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So whats under the hood?

Brass is Best

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17 hours ago, PFitz said:

One more for those that like to guess....



Lucy's driver side of motor.JPG

AN INCREDIBLY VERY NICE - WELL RESTORED 1930 Franklin engine with a rare accessory MASCO Heater Exhaust Manifold (for people that like to dream of and the feel of the tropics on either the coldest or warmest of days and also is the 1930 type manifold that makes it impossible to install a tall distributor - which was a nice accessory via 1031 to get the dirstibutor out of the heat).  For those curious: On top photo upper left there is a valve oiler (factory), hanging under the front of the exhaust manifold is the siphon to open and close  the grill shell shutter,  and on the lower photo just to the left of the fuel pump is basically a PVC valve to pressurize the crankcase and blow vapors up the push rods tubes.   You can see a take-off wire from the starter crossing through the engine and that is for the electric fuemer for the carburetor to pre-heat fuel.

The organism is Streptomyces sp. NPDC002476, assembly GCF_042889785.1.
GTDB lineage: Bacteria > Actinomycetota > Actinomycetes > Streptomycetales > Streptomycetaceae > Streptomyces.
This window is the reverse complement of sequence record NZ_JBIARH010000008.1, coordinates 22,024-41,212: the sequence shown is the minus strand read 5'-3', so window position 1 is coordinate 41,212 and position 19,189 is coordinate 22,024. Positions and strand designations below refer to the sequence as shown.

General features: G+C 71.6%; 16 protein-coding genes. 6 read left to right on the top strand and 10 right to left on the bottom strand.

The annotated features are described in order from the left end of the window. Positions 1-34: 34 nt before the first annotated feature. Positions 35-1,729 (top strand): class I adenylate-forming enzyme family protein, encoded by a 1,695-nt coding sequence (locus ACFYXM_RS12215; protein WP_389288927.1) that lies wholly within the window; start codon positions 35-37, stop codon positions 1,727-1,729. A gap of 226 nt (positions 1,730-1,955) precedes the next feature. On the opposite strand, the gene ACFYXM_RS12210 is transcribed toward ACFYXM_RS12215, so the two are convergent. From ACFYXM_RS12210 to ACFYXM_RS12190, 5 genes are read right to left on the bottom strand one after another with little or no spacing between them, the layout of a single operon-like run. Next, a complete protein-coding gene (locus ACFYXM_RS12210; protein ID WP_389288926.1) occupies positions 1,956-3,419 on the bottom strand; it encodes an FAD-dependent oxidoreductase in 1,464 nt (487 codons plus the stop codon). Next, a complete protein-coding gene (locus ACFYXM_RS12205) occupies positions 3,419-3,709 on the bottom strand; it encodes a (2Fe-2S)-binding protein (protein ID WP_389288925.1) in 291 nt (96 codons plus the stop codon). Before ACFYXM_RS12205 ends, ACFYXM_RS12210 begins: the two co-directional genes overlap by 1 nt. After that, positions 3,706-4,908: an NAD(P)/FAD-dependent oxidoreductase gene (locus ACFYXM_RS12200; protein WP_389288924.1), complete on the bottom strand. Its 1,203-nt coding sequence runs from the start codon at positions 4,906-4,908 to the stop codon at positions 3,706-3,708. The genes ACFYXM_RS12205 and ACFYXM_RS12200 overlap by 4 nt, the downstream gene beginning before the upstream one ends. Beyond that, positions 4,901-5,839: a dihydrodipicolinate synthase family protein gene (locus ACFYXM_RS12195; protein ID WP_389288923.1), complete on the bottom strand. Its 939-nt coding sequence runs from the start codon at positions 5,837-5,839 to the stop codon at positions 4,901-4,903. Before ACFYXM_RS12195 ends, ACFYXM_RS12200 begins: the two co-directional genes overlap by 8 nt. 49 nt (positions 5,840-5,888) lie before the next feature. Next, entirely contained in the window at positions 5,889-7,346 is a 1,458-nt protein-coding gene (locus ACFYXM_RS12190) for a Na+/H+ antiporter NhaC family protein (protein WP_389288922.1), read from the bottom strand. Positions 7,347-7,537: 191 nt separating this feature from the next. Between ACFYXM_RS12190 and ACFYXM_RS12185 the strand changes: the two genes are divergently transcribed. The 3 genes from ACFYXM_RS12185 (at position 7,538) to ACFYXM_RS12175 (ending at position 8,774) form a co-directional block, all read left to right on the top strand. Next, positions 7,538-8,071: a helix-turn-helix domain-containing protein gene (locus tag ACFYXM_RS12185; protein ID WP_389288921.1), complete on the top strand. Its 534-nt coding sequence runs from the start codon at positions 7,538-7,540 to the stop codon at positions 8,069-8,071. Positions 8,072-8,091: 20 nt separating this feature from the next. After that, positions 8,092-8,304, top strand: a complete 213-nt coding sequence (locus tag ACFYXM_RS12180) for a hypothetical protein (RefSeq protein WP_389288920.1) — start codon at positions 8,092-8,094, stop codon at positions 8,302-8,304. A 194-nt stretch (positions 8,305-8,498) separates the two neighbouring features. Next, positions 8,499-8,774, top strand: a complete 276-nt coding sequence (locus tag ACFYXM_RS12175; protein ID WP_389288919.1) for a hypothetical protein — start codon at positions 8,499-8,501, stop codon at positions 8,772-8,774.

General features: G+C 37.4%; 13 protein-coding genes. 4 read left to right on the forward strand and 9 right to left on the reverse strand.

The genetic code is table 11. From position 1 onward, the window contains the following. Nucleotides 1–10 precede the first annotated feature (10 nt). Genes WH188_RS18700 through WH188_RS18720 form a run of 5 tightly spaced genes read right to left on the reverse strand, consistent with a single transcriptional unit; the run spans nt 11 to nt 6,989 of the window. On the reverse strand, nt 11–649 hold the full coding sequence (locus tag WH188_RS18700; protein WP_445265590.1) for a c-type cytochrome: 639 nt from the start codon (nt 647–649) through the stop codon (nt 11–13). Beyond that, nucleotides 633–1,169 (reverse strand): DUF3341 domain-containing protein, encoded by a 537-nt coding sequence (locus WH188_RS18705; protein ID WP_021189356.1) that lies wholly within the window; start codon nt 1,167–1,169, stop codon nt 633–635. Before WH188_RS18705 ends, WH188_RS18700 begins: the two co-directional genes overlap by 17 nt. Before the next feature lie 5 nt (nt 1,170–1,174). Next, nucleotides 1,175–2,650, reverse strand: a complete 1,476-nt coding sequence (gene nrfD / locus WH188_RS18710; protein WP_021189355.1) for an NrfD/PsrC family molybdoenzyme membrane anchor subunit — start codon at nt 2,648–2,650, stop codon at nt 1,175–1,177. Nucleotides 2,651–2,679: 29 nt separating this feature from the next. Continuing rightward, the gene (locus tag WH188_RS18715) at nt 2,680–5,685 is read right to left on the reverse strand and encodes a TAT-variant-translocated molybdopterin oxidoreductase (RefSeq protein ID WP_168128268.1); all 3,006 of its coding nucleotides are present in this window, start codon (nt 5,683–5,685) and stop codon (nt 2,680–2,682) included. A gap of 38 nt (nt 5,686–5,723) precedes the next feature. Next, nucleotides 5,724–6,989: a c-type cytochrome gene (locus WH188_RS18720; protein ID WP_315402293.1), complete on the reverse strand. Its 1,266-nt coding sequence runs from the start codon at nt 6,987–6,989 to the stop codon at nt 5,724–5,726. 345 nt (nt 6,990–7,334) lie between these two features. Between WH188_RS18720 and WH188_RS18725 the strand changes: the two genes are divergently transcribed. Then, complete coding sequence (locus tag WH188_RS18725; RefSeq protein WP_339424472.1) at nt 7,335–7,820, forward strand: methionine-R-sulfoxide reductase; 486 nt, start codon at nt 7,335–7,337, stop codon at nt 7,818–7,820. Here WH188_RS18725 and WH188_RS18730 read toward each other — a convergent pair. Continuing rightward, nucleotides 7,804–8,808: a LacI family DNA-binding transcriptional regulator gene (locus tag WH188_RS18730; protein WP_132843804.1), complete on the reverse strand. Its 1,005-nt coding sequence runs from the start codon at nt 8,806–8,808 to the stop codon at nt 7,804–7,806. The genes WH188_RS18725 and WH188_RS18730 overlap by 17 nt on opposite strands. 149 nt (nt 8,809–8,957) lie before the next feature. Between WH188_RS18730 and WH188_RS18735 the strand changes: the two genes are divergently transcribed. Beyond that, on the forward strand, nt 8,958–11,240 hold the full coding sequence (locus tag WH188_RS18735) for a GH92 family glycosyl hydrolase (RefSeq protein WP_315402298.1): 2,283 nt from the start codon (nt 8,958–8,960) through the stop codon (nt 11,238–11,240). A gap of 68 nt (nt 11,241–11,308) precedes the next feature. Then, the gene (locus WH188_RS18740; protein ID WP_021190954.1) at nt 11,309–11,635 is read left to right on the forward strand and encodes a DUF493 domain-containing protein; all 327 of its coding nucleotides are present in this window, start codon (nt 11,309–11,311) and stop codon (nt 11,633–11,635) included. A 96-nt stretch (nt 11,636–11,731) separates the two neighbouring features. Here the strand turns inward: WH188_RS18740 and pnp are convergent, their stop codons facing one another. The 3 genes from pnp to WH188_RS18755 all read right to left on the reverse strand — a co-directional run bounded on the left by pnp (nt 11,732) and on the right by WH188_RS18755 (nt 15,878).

It also has factory accessory Trumpet Horns to extra challenge people opening and closing hood.


In the nit picking detail department (which is hard as this is one of the better looking engines I have ever seen):  Not sure, but looks like a louvered 1931 Air Cleaner verses a 1930. The boot on the distributor to isolate it from heat seems to be missing or perhaps was an accessory - do not recall.  Someone forgot to put the coil wire in the chrome wire loom and to accomplish this you generally need gloss black wire as you need the 'slick" wire or otherwise near impossible to get all the wires in the tube.  .   The spark plugs usually had brass quick disconnect  caps that also held on Bakelite covers over the plugs.     The exhaust pipe header is a reproduction. Our car originally had nickled push rod tubes and cross over/hold down , a nickled oil fill cap, chrome valve cover hold-down clips, and chrome brackets for the spark plug wire loom tube (do not know if nickle/chrome was standard or just was originally on our car - I painted a lot of its nickle/chrome when I restored our car).   Our car also originally had a molded wrap on the exhaust pipe header, but that may have been because it was  originally a Florida car.